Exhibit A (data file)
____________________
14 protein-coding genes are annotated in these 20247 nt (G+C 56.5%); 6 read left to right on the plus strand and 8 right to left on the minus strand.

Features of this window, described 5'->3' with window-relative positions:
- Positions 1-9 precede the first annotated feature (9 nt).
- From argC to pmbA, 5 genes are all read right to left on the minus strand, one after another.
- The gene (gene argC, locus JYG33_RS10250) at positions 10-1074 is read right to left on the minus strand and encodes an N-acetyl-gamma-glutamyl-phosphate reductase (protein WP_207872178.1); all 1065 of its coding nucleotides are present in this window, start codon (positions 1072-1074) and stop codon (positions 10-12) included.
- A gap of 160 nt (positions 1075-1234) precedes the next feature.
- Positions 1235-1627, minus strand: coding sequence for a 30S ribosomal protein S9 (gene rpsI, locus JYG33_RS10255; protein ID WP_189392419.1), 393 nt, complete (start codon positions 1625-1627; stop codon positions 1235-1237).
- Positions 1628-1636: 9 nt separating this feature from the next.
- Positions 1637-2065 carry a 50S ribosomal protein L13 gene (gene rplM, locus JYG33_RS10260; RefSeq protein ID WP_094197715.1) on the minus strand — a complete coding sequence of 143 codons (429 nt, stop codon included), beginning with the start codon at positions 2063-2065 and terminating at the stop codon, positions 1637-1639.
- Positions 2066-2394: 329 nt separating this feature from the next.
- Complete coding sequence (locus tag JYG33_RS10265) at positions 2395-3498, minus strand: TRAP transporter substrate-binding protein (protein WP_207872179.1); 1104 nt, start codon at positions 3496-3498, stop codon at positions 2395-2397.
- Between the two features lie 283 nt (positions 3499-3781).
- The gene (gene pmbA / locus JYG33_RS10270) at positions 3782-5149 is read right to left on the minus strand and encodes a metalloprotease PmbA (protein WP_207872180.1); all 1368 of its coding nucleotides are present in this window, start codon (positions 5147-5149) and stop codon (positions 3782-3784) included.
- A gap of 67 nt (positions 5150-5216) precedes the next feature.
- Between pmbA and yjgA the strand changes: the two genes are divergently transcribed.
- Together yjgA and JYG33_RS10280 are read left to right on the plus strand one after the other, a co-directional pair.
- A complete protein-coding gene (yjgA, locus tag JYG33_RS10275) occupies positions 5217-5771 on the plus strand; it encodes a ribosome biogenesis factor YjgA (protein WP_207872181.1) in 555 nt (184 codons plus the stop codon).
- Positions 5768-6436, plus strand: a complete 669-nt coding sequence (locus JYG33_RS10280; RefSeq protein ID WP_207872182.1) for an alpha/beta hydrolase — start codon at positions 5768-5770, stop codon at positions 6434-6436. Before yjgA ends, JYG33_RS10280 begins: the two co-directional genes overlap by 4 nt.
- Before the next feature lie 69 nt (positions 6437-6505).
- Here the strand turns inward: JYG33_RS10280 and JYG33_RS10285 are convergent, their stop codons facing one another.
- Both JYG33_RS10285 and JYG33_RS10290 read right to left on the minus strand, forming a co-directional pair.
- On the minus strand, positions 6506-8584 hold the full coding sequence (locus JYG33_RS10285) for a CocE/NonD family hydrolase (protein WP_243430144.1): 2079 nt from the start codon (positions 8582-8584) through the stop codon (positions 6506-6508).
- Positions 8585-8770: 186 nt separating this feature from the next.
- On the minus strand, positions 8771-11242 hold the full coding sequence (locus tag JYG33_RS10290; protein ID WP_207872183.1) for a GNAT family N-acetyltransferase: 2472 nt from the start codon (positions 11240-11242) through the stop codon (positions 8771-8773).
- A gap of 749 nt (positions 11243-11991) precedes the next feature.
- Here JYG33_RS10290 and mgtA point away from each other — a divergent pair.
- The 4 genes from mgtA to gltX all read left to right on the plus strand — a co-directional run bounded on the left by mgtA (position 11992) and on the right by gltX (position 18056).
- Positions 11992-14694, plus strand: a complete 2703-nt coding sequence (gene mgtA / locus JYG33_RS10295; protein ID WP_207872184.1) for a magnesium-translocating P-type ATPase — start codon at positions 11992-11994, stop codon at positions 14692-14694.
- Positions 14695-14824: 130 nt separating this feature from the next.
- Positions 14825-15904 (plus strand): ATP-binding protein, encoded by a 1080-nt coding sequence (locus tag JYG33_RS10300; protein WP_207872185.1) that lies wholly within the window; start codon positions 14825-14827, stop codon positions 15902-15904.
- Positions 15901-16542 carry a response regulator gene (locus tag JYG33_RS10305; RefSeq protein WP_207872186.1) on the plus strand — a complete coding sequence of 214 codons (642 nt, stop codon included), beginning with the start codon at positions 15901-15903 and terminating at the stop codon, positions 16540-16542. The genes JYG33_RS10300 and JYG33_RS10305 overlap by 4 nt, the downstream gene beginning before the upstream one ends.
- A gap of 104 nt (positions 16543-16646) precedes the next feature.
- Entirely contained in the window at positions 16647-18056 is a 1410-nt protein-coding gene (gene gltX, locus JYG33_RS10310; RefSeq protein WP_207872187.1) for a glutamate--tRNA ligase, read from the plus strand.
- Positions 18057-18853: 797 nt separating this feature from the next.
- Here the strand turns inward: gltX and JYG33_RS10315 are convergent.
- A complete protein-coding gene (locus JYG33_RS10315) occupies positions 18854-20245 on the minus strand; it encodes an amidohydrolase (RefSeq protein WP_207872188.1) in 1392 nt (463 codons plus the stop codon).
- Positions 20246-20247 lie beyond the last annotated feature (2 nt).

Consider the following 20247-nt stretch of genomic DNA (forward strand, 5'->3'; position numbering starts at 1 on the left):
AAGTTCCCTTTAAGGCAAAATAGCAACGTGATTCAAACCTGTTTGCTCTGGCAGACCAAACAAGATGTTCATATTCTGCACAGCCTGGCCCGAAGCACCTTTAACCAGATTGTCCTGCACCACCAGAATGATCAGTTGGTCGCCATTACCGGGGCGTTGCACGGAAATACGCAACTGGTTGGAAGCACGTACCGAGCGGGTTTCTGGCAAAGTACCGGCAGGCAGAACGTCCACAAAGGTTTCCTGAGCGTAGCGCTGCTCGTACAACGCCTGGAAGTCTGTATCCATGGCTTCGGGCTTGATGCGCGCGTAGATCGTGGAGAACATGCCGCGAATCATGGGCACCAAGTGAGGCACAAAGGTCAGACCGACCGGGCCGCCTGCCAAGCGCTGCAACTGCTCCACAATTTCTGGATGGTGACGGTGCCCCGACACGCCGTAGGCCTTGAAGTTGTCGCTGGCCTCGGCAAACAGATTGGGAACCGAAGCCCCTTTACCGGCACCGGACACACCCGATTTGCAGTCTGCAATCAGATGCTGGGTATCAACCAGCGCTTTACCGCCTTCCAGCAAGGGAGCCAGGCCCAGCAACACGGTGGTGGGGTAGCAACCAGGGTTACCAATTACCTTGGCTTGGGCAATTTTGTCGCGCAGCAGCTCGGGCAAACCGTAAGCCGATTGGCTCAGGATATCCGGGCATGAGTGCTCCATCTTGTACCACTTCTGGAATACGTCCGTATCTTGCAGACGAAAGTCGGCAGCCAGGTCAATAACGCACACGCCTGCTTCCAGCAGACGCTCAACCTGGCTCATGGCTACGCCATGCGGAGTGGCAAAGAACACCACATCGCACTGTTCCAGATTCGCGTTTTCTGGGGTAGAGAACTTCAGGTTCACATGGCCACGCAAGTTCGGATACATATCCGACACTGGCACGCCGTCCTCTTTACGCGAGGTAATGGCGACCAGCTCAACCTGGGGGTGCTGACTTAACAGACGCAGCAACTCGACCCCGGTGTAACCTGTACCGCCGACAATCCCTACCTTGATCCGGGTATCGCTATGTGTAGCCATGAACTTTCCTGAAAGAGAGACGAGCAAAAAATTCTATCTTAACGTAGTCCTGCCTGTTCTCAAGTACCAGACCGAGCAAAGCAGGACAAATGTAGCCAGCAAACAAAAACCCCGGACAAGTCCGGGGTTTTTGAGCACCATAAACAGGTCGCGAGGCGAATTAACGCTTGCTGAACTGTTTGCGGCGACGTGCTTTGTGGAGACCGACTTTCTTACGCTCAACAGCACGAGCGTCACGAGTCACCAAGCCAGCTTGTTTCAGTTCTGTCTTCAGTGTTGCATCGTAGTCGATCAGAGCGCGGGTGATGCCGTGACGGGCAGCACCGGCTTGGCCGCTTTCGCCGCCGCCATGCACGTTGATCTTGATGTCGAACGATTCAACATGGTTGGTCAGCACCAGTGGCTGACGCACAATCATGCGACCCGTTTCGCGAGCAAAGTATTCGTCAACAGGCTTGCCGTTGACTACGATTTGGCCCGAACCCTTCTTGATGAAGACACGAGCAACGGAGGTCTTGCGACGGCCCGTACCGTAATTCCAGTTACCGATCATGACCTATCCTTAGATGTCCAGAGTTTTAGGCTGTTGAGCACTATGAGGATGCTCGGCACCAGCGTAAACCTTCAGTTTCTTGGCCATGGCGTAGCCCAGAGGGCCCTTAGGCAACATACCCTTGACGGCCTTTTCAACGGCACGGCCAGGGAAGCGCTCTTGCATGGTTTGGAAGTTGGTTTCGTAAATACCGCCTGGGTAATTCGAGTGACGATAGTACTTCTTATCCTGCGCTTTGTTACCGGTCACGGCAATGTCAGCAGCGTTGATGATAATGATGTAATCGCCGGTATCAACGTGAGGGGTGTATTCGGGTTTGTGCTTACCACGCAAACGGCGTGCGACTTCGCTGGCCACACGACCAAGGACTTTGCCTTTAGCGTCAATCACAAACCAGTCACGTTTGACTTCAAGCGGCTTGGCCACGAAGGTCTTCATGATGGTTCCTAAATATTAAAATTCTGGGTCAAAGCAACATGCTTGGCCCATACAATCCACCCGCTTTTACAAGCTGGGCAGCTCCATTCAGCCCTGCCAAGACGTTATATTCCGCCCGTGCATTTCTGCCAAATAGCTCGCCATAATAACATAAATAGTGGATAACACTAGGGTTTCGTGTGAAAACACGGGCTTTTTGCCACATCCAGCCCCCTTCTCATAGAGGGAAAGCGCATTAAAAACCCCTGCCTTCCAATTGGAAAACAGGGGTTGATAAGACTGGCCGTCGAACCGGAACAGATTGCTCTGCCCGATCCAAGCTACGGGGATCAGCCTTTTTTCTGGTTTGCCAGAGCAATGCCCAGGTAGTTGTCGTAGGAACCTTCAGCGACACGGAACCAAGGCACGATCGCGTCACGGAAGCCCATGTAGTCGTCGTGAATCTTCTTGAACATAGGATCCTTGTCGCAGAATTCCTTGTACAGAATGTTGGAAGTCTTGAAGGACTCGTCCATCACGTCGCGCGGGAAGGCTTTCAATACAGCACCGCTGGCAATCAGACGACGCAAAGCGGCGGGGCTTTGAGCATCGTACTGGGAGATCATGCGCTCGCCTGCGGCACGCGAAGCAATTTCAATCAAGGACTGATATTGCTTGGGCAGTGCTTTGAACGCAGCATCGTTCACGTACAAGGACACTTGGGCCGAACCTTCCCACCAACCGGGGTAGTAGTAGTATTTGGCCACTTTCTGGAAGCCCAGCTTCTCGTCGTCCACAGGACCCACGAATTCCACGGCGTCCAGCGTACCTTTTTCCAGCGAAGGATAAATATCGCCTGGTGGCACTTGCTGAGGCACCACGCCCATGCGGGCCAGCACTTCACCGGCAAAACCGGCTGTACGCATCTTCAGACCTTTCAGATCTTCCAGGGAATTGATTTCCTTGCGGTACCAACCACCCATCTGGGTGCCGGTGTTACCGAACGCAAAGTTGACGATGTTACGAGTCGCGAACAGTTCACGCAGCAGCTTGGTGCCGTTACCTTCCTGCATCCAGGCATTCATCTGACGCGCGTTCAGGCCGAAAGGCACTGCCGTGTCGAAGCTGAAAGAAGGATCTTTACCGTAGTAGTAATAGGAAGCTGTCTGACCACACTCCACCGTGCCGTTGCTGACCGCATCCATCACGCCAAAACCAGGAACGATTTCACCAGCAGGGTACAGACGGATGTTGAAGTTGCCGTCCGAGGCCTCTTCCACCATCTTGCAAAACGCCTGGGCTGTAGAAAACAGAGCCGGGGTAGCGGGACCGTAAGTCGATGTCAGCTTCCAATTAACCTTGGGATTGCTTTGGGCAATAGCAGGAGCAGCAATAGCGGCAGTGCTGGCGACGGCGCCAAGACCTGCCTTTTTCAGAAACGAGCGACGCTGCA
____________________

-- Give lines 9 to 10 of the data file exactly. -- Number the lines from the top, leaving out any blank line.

- Positions 1637-2065 carry a 50S ribosomal protein L13 gene (gene rplM, locus JYG33_RS10260; RefSeq protein ID WP_094197715.1) on the minus strand — a complete coding sequence of 143 codons (429 nt, stop codon included), beginning with the start codon at positions 2063-2065 and terminating at the stop codon, positions 1637-1639.
- Positions 2066-2394: 329 nt separating this feature from the next.